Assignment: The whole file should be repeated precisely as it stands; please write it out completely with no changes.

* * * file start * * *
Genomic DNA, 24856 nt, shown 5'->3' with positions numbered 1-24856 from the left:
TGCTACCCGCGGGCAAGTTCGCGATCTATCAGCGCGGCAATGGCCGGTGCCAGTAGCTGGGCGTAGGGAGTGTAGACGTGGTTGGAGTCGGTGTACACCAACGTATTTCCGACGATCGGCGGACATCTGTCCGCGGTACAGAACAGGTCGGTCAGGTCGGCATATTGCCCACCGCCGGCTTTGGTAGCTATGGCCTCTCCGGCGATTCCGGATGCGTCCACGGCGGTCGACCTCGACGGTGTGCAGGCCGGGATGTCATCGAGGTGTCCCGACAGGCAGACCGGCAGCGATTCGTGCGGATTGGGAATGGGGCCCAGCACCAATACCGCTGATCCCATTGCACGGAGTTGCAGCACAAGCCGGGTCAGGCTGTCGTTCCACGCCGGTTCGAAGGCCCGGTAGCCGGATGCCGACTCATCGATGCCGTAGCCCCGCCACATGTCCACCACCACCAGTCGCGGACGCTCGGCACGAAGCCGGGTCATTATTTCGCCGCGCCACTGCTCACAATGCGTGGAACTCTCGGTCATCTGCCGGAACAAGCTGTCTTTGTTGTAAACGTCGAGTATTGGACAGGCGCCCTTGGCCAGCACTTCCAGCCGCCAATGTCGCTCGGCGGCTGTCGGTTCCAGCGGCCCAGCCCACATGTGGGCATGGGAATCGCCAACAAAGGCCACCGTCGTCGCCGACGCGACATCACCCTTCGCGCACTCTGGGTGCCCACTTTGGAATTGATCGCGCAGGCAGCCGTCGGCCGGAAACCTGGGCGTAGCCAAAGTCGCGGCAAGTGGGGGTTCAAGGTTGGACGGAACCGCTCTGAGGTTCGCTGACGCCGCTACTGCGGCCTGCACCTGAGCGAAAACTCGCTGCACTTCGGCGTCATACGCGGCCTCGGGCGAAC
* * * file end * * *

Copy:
Genomic DNA, 24856 nt, shown 5'->3' with positions numbered 1-24856 from the left:
TGCTACCCGCGGGCAAGTTCGCGATCTATCAGCGCGGCAATGGCCGGTGCCAGTAGCTGGGCGTAGGGAGTGTAGACGTGGTTGGAGTCGGTGTACACCAACGTATTTCCGACGATCGGCGGACATCTGTCCGCGGTACAGAACAGGTCGGTCAGGTCGGCATATTGCCCACCGCCGGCTTTGGTAGCTATGGCCTCTCCGGCGATTCCGGATGCGTCCACGGCGGTCGACCTCGACGGTGTGCAGGCCGGGATGTCATCGAGGTGTCCCGACAGGCAGACCGGCAGCGATTCGTGCGGATTGGGAATGGGGCCCAGCACCAATACCGCTGATCCCATTGCACGGAGTTGCAGCACAAGCCGGGTCAGGCTGTCGTTCCACGCCGGTTCGAAGGCCCGGTAGCCGGATGCCGACTCATCGATGCCGTAGCCCCGCCACATGTCCACCACCACCAGTCGCGGACGCTCGGCACGAAGCCGGGTCATTATTTCGCCGCGCCACTGCTCACAATGCGTGGAACTCTCGGTCATCTGCCGGAACAAGCTGTCTTTGTTGTAAACGTCGAGTATTGGACAGGCGCCCTTGGCCAGCACTTCCAGCCGCCAATGTCGCTCGGCGGCTGTCGGTTCCAGCGGCCCAGCCCACATGTGGGCATGGGAATCGCCAACAAAGGCCACCGTCGTCGCCGACGCGACATCACCCTTCGCGCACTCTGGGTGCCCACTTTGGAATTGATCGCGCAGGCAGCCGTCGGCCGGAAACCTGGGCGTAGCCAAAGTCGCGGCAAGTGGGGGTTCAAGGTTGGACGGAACCGCTCTGAGGTTCGCTGACGCCGCTACTGCGGCCTGCACCTGAGCGAAAACTCGCTGCACTTCGGCGTCATACGCGGCCTCGGGCGAAC